Activity Introduction

Quick summary: Students compare the ancient findings of Aboriginal life at Lake Mungo and findings from the Roman period with our own lives. The focus is on the volume of waste each period generated.

This lesson has been developed as part of the Schools Recycle Right Challenge for Planet Ark’s National Recycling Week. Register your lesson or other activities so they can be counted towards the national achievement and to receive other free support materials.


Learning intention:

  • Students understand that the remains from past periods provide clues about how people lived.
  • Archaeological sites are extremely valuable and must always be managed and protected.

21st century skills: 

CommunicatingCritical ThinkingCultural Understanding               

Australian Curriculum Mapping

  • Year 7 History: The importance of conserving the remains of the ancient past, including the heritage of Aboriginal and Torres Strait Islander Peoples. (ACDSEH148)

Additional Cross-curriculum priorities: Aboriginal and Torres Strait Islander Histories and Cultures OI.5.

Year level: 7

Time needed: 60 min

Level of teacher scaffolding: Medium – Discuss any issues that students bring up. 

Resources needed: Computers or tables, Internet, paper for taking notes

Lake MungoDetailed information and curriculum is available at

Assumed prior learning: Aboriginal and Torres Strait Islander peoples have occupied Australia for at least 50,000 years. They have a very rich culture. When referencing The Romans, it refers to a period in Europe’s history around 2000 years ago.

Keywords: Archaeologist, archaeology, waste, rubbish, restoration, conservation.

Cool Australia’s curriculum team continually reviews and refines our resources to be in line with changes to the Australian Curriculum.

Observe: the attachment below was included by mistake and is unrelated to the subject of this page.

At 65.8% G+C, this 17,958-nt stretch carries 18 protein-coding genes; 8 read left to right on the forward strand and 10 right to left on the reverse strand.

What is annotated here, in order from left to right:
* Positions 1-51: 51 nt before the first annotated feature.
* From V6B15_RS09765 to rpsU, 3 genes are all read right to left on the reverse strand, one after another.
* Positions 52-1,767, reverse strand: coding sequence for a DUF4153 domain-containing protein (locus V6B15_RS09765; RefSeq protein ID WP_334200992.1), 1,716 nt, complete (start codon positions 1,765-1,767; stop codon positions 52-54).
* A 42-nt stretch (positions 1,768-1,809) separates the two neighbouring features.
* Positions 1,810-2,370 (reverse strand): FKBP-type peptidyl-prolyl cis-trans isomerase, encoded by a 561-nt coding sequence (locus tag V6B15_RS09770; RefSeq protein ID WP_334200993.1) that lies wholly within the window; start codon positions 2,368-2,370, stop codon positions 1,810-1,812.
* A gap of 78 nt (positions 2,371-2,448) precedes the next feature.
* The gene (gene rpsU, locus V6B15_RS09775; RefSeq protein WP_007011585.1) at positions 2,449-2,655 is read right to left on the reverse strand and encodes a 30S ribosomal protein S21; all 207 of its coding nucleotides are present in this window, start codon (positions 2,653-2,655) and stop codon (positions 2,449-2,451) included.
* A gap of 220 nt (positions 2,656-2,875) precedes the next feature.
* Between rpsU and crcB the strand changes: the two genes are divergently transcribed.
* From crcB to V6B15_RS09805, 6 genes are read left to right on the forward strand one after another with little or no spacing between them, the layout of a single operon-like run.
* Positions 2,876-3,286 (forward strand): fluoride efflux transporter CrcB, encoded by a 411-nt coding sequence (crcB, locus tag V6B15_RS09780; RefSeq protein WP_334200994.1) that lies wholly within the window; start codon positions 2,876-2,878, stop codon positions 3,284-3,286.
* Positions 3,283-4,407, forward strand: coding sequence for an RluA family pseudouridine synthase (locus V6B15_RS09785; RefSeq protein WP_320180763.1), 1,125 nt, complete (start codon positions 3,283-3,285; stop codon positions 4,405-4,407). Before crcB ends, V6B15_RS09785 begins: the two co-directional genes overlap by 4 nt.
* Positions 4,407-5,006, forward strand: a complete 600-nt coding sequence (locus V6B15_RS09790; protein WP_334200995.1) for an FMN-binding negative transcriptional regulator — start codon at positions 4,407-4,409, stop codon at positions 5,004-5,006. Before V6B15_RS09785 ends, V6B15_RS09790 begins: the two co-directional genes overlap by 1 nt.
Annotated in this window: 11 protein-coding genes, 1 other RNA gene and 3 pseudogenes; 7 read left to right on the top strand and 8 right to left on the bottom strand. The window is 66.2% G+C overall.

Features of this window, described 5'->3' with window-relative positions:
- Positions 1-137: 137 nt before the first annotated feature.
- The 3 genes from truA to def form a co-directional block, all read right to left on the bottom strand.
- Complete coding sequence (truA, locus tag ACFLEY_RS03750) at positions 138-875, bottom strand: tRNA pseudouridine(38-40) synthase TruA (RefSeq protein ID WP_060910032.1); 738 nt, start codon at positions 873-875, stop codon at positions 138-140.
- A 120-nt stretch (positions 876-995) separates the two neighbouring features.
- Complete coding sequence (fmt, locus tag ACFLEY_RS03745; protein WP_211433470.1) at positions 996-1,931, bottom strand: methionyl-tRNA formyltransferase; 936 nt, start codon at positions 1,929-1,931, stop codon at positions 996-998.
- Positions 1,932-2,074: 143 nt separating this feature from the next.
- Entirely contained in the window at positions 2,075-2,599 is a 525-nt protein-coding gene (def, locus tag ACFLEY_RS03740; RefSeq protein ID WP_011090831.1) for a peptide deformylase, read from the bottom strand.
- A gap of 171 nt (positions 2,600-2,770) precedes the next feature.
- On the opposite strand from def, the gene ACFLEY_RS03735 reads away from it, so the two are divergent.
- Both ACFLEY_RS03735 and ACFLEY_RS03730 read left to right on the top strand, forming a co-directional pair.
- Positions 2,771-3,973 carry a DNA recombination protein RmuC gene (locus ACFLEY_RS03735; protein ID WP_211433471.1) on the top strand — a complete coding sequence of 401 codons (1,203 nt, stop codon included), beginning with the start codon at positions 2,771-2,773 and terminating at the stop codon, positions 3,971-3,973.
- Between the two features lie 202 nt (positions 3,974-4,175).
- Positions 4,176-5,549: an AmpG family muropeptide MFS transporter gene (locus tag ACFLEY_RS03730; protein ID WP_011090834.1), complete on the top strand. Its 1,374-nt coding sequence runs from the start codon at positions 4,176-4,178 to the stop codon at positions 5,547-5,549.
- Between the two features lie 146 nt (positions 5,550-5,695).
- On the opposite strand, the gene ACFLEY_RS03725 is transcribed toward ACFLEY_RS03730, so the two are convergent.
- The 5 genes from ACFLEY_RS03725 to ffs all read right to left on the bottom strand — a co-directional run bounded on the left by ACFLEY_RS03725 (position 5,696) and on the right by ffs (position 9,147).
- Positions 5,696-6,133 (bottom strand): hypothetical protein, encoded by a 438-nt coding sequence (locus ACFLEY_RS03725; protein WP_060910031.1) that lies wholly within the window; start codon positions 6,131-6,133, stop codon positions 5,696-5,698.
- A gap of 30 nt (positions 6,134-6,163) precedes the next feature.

These Planet Ark resources were developed by Cool Australia with funding from the Alcoa Foundation.


Teacher Worksheet

Teacher Preparation

Overarching learning goals: The remains from past periods provide clues about how people lived. Archaeological sites are extremely valuable and must always be managed and protected.

Teacher content information: Lake Mungo is a semi-arid area in NSW about 100km from Mildura. When the region was much wetter during the past ice age, the lake was filled by a river. Since then the climate in this region has changed and there has been no water in the lake for thousands of years.

Aboriginal and Torres Strait Islander Peoples: Lake Mungo 40,000 years ago must have been like the Garden of Eden. There are three Aboriginal communities that are the traditional owners of this area. These are the Barkandji/Paakantyi, Mutthi Mutthi and Ngiyampaa people. Their burials of Mungo Lady and Mungo Man show spiritual beliefs not found anywhere else during this period.

Over the past 50,000 years the waste of the Aboriginal peoples living along the shore of the lake has been progressive

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Student Worksheet

The history of waste.

Let's take a historical look at what's left after people have finished using things and places. You will compare the waste of three different cultures from three different periods, tens of thousands of years ago, two thousand years ago and currently. Use the following PowerPoint and the videos to source your answers. 


Lake Mungo

Watch the two videos about lake Mungo on this website:

1a) Describe why the site at Lake Mungo is so valuable?

 1b) Summarise what has been found out about Lake Mungo traditional owners.

1c) Compare how has Lake Mongo changed over time.

 1d) Recommend what should be done to protect the area.

 1e) Discuss what we might still learn about the area?



 1f) Discuss if their rubbish had an impact on the environment?

 The Romans meant business

Go through the second part of the PowerPoint about the archaeology found about the Ro

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